Austin's adopted codes: explained!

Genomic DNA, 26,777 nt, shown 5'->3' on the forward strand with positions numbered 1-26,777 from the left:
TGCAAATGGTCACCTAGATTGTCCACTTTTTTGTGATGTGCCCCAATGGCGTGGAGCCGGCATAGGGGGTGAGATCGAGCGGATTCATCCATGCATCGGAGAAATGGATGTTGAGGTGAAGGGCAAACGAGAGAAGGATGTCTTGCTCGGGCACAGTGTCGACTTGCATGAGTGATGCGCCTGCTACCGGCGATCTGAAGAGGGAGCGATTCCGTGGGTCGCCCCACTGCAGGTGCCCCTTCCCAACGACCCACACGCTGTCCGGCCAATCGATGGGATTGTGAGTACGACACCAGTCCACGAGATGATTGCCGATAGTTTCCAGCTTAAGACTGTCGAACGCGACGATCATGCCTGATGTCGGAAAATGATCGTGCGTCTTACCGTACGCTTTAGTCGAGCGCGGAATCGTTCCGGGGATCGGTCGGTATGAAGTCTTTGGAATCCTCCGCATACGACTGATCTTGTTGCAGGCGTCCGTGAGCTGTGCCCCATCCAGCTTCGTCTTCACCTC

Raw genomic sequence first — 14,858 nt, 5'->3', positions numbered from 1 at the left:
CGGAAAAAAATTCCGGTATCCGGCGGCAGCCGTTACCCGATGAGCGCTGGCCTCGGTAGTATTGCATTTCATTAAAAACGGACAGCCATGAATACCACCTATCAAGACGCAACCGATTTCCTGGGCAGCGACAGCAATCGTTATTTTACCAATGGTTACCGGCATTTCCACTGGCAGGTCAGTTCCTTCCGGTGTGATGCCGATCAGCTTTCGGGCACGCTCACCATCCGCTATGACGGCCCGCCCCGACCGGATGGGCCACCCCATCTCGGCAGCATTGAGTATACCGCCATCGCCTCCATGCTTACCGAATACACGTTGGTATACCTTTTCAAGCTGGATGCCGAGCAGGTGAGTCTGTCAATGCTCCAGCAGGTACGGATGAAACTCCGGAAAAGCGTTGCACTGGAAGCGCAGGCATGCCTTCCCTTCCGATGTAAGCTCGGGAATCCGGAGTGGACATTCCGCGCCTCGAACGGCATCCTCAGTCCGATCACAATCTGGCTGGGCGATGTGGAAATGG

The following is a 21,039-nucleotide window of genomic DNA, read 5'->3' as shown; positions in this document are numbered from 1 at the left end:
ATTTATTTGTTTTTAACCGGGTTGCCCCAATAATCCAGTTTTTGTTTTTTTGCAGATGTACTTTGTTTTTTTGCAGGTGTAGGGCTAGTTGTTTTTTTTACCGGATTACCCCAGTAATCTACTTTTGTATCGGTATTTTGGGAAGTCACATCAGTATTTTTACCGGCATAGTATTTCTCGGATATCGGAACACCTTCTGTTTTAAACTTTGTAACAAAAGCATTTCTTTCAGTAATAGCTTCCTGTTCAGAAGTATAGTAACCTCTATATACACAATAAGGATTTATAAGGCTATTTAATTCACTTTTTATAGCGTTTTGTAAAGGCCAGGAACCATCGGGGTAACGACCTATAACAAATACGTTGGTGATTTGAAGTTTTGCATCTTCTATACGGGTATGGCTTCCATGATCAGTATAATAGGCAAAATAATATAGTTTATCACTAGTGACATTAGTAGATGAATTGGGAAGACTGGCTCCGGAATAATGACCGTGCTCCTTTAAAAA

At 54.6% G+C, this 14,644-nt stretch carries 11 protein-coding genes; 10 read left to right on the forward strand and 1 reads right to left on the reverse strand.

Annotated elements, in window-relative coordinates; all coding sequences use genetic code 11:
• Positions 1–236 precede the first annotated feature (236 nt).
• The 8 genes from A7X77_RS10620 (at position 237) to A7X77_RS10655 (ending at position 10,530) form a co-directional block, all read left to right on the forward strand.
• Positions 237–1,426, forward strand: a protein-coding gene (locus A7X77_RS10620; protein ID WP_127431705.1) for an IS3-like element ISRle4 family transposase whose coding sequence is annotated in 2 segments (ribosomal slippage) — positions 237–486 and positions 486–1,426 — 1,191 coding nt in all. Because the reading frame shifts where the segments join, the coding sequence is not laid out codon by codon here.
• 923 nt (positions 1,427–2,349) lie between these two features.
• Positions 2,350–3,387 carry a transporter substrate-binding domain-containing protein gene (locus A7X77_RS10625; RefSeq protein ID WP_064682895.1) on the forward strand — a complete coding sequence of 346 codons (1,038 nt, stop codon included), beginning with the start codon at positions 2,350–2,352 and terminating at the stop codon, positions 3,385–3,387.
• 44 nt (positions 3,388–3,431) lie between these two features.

What are these new codes that the City of Austin has adopted? Is Austin’s version different from other cities? Do we need to change how we design buildings?     For our October committee meeting we hosted several key plan review and inspection officials from the City of Austin- Jose Roig, J.B. Meier, Ron Menard, Carl Wren, and Joe Limon. They presented slides, videos, and handouts to shine some light on where the building and fire codes have changed this month.     I will mention a few items here, and link to the full powerpoint presentations.     [Building code:] High rise exit codes (number of stairs and elevators, and separation distance have changed). // Bars and restaurants over 100 people are now to be sprinklered. // Roofs that support occupied roof decks are now required to be fire rated. // Guard rails, where required, now use 4” sphere regardless of height. // Ambulatory facilities (day surgery centers) now require sprinklers in most cases. // Residential dead-end corridor and common path of travel distance increased if sprinklered. // Building code powerpoint   [Fire code:] Carl Wren is involved in the IFC code technology committee, and shared some of the science and testing behind the recent code changes. Improvements were also made based on the findings of the 9/11 commission, and local amendments have been informed in part by the Echelon disaster.  Carl has joined us before, but this time he brought videos and we got to watch stuff burn. A twin mattress (synthetics) has over 1 megawatt of heat energy waiting to be released in a fire, and an office workstation has 6.6 megawatts of energy. Do not try this at home. Fire code link here ___________   Thanks to all the City officials that spent a two hour lunchbreak teaching us about the new codes, to Gary Devin for organizing the event, and thanks to Sally Fly and the AIA staff for hosting our record turnout of 60 people!